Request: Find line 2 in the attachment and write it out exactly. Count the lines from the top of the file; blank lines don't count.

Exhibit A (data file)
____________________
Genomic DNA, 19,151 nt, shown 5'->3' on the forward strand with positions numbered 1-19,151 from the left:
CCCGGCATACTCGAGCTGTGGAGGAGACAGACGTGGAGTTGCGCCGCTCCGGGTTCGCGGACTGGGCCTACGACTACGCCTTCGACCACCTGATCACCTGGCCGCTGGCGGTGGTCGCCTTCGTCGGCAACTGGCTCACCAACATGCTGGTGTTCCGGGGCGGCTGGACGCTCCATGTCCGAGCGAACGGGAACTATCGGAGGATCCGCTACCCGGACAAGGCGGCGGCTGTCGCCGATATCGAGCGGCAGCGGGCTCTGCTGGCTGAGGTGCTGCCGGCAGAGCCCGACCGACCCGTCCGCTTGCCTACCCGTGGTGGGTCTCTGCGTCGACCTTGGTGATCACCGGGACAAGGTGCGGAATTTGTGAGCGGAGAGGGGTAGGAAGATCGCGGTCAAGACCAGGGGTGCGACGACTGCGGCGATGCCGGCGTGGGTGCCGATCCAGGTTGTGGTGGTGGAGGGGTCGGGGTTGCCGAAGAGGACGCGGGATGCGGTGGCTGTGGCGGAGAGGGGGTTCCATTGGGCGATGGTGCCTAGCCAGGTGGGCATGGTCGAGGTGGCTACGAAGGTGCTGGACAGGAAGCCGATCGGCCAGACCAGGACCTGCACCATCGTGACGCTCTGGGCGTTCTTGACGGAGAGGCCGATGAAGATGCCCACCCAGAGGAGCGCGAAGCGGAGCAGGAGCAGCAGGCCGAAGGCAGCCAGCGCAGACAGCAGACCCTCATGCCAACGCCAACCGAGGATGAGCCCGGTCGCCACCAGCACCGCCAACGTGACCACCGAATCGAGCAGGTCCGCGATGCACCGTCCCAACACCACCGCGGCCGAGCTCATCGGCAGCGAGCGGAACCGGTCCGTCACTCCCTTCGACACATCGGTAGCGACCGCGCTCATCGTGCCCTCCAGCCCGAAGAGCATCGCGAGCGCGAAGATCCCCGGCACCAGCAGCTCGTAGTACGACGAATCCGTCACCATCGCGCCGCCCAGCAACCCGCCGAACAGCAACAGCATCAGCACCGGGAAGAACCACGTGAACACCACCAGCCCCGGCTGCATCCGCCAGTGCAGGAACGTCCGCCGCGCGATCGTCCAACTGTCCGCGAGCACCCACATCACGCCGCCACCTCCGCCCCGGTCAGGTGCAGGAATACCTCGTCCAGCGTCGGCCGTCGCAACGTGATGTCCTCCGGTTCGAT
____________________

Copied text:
CCCGGCATACTCGAGCTGTGGAGGAGACAGACGTGGAGTTGCGCCGCTCCGGGTTCGCGGACTGGGCCTACGACTACGCCTTCGACCACCTGATCACCTGGCCGCTGGCGGTGGTCGCCTTCGTCGGCAACTGGCTCACCAACATGCTGGTGTTCCGGGGCGGCTGGACGCTCCATGTCCGAGCGAACGGGAACTATCGGAGGATCCGCTACCCGGACAAGGCGGCGGCTGTCGCCGATATCGAGCGGCAGCGGGCTCTGCTGGCTGAGGTGCTGCCGGCAGAGCCCGACCGACCCGTCCGCTTGCCTACCCGTGGTGGGTCTCTGCGTCGACCTTGGTGATCACCGGGACAAGGTGCGGAATTTGTGAGCGGAGAGGGGTAGGAAGATCGCGGTCAAGACCAGGGGTGCGACGACTGCGGCGATGCCGGCGTGGGTGCCGATCCAGGTTGTGGTGGTGGAGGGGTCGGGGTTGCCGAAGAGGACGCGGGATGCGGTGGCTGTGGCGGAGAGGGGGTTCCATTGGGCGATGGTGCCTAGCCAGGTGGGCATGGTCGAGGTGGCTACGAAGGTGCTGGACAGGAAGCCGATCGGCCAGACCAGGACCTGCACCATCGTGACGCTCTGGGCGTTCTTGACGGAGAGGCCGATGAAGATGCCCACCCAGAGGAGCGCGAAGCGGAGCAGGAGCAGCAGGCCGAAGGCAGCCAGCGCAGACAGCAGACCCTCATGCCAACGCCAACCGAGGATGAGCCCGGTCGCCACCAGCACCGCCAACGTGACCACCGAATCGAGCAGGTCCGCGATGCACCGTCCCAACACCACCGCGGCCGAGCTCATCGGCAGCGAGCGGAACCGGTCCGTCACTCCCTTCGACACATCGGTAGCGACCGCGCTCATCGTGCCCTCCAGCCCGAAGAGCATCGCGAGCGCGAAGATCCCCGGCACCAGCAGCTCGTAGTACGACGAATCCGTCACCATCGCGCCGCCCAGCAACCCGCCGAACAGCAACAGCATCAGCACCGGGAAGAACCACGTGAACACCACCAGCCCCGGCTGCATCCGCCAGTGCAGGAACGTCCGCCGCGCGATCGTCCAACTGTCCGCGAGCACCCACATCACGCCGCCACCTCCGCCCCGGTCAGGTGCAGGAATACCTCGTCCAGCGTCGGCCGTCGCAACGTGATGTCCTCCGGTTCGAT